• A first cerebrovascular event (stroke) by 4,811 (95% CI: 1,968, 7,654);

  • Ischemic heart disease by 3,499 (1,074, 5,923);

  • Heart failure by 1,749 (35, 3,464);

  • A first myocardial infarction by 1,749 (35, 3,464);

  • Requiring RRT by 437 (−420, 1,295);

  • Diabetic neuropathy by 13,558 (8,786 to 18,330);

  • Lower limb amputation by 3,936 (1,365 to 6,508).

The biggest driver of both cost savings and QALY gains in the model results from the reduction in people with T2D itself rather than a reduction in complications. Savings from direct treatment costs of T2D accounts for 91.5% of the total model savings and approximately 85% of the QALY gains.

The model also suggested that increased yoghurt consumption to an average of 125g per day would reduce overall mortality over 25 years by 0.005% (0.001% to 0.009%). This equates to there being 2,187 (95% CI: 270 to 4,104) more people who would still be alive after 25 years if yoghurt consumption increased to an average of 125g.

We undertook sensitivity analyses of the lower and upper confidence interval for the risk reduction of an extra daily serving of yoghurt on T2D risk reported in Chen adjusted for 125g consumption (0.85 to 0.98). This results in a potential saving to the NHS of an increase in average consumption to 125g a day at a population level of between £0.48 billion and £3.80 billion. QALY savings generated varied between 60,940 and 429,831 and deaths averted between 1,749 and 4,374.

Discussion

We have demonstrated that if the correlation relationship reported in Chen of increasing yoghurt consumption is causative, then increasing yoghurt consumption could be an effective policy for reducing the incidence of T2D. The patient-level simulation model predicts that if in the UK the average consumption of yoghurt increased from 20.4g to 125g daily (an additional 100g) in people over the age of 25 years old, nearly 400,000 fewer people would develop T2D over the next 25 years. Such an approach fits well with National Institute for Health and Clinical Excellence (NICE) 2015 Clinical Guidelines to integrate dietary advice into prevention and treatment of T2D, as well as United Nation goals to reduce the impact of non-communicable diseases (NCDs), such as T2D, by reducing modifiable risk factors for NCDs associated with unhealthy diet, physical inactivity and obesity [25].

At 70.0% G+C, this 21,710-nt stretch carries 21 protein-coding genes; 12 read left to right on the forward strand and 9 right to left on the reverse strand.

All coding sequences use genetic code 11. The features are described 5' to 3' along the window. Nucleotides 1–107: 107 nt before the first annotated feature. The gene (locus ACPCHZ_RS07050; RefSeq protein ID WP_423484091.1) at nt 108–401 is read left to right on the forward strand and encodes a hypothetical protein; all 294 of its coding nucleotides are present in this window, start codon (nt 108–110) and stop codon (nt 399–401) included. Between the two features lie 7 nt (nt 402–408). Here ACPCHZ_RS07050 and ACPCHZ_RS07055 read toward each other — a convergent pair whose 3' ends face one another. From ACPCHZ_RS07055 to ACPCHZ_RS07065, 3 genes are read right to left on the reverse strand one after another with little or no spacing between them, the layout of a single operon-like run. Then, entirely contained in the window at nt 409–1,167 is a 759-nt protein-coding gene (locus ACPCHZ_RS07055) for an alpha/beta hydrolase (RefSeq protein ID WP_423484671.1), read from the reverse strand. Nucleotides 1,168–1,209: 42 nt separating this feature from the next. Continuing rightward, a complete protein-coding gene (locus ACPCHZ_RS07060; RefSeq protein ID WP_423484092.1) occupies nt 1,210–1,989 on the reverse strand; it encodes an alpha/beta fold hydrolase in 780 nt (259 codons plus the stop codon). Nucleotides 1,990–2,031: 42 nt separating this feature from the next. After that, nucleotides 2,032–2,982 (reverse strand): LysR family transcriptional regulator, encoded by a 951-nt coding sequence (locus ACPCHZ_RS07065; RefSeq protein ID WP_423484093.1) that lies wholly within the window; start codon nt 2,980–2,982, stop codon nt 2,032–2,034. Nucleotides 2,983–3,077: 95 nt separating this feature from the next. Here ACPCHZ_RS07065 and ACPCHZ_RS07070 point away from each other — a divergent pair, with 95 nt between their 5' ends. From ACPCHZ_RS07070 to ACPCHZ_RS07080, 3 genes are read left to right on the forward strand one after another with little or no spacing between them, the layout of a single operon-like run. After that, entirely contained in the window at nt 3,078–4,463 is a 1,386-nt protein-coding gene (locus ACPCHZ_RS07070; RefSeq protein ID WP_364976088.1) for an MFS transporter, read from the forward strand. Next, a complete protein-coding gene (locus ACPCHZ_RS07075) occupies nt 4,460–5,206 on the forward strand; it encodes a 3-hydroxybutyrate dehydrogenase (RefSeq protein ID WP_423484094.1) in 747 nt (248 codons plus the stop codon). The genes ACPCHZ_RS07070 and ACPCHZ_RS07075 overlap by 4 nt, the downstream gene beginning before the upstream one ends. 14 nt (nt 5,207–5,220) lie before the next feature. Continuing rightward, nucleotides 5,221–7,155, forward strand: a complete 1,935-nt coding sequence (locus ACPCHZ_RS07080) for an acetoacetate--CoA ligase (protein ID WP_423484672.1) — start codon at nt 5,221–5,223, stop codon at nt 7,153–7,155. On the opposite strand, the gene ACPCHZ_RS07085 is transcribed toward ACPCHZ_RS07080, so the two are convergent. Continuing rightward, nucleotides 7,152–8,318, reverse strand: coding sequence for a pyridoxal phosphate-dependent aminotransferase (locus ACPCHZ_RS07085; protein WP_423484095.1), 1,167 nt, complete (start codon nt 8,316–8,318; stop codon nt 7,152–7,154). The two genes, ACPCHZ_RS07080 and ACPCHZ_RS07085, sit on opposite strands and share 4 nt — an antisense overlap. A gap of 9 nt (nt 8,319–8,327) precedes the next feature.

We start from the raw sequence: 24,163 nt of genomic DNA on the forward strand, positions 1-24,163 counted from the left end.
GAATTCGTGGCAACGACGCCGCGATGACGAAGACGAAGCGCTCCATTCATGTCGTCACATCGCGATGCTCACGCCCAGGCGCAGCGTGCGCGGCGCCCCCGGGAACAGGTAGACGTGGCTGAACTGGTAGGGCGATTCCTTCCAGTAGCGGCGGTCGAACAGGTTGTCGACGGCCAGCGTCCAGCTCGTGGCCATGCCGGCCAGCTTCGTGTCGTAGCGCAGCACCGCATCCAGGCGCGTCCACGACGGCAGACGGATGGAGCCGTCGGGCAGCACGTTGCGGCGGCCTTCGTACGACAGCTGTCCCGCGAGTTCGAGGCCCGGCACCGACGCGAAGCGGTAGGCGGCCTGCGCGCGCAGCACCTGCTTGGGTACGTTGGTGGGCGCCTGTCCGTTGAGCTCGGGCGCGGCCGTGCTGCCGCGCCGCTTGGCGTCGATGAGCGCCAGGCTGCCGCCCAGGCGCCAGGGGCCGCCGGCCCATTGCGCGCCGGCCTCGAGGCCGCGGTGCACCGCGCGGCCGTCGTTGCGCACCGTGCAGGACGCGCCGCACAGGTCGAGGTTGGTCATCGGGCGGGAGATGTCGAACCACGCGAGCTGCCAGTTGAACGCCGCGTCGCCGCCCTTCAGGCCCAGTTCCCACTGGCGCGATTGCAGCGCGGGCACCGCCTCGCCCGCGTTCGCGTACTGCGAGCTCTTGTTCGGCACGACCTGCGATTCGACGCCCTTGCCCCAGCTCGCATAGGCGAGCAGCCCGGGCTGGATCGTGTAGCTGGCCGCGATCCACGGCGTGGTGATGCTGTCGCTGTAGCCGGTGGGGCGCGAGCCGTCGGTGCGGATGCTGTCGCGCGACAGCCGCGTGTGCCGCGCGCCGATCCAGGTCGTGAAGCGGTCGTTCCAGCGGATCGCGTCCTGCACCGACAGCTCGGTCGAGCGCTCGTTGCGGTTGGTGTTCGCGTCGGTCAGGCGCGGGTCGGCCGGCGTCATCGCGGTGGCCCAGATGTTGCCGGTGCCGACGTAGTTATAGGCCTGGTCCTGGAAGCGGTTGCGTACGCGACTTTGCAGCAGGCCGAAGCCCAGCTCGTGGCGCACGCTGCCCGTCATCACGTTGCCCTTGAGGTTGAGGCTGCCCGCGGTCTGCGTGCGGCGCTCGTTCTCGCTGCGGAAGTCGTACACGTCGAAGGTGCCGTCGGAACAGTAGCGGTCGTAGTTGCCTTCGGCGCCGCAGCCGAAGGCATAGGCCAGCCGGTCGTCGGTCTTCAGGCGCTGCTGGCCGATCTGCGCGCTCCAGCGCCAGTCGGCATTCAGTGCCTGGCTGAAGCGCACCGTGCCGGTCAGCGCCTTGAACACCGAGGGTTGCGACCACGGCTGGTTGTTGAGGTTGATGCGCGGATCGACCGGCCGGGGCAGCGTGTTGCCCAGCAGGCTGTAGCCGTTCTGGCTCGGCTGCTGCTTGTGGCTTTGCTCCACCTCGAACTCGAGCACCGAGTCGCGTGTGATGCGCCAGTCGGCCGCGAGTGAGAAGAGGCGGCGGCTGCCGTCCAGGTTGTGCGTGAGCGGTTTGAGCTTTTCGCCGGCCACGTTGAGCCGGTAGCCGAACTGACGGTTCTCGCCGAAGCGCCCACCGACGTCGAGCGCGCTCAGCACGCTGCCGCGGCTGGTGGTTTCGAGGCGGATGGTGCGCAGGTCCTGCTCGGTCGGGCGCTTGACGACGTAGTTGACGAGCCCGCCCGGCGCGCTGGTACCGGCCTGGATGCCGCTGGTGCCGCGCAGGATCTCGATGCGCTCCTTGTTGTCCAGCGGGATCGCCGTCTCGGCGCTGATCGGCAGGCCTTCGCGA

In terms of the NHS, an increase in the average consumption of conventional yoghurt could help attenuate NHS expenditure on diabetes already predicted to increase to 17% of the total resources by 2035 [13]. Applying the average saving to the UK population over the age of 25 would generate total discounted savings to the NHS of approximately £140 million over five years that would increase to £2.4 billion over 25 years if average consumption increased to 125g.

Additional benefits from increased yoghurt consumption might accrue from direct effects on cardiovascular risks. Evidence that fatty acids in dairy may help improve glucose homeostasis [9], and daily consumption of probiotic yoghurt has the potential to improve cardiovascular disease risk factors associated with diabetes [26], provides a rationale for incorporating the consumption of yoghurt into this dietary advice.

Yoghurt consumption can also be recommended in addition to other, more targeted interventions, as the financial cost of purchasing the yoghurt falls upon the individual rather than the NHS; if the yoghurt was a replacement for other snacks rather than an additional snack, the cost to the individual might be negligible. In a recently published meta-analysis, Gijsbers supports the findings of the Chen study indicating that yoghurt intake may be non-linearly associated with lower risk of T2D, reporting a 14% lower risk for an intake of 80 to 125g per day compared with zero consumption, which appears to be in line with the absolute risk reduction of our base case [27].

Given the rapidly increasing prevalence of T2D, the findings of this research offer implications for cost-saving measures which could help alleviate the economic burden of T2D, and relieve pressure on the health care infrastructures in the long term in populations beyond the UK.

Limitations in model

All the analyses related to individuals over the age of 25 and so the model and economic results generated are only for people over the age of 25 years old; however this is reasonable for the condition as T2D is more common after the age of 45 [28].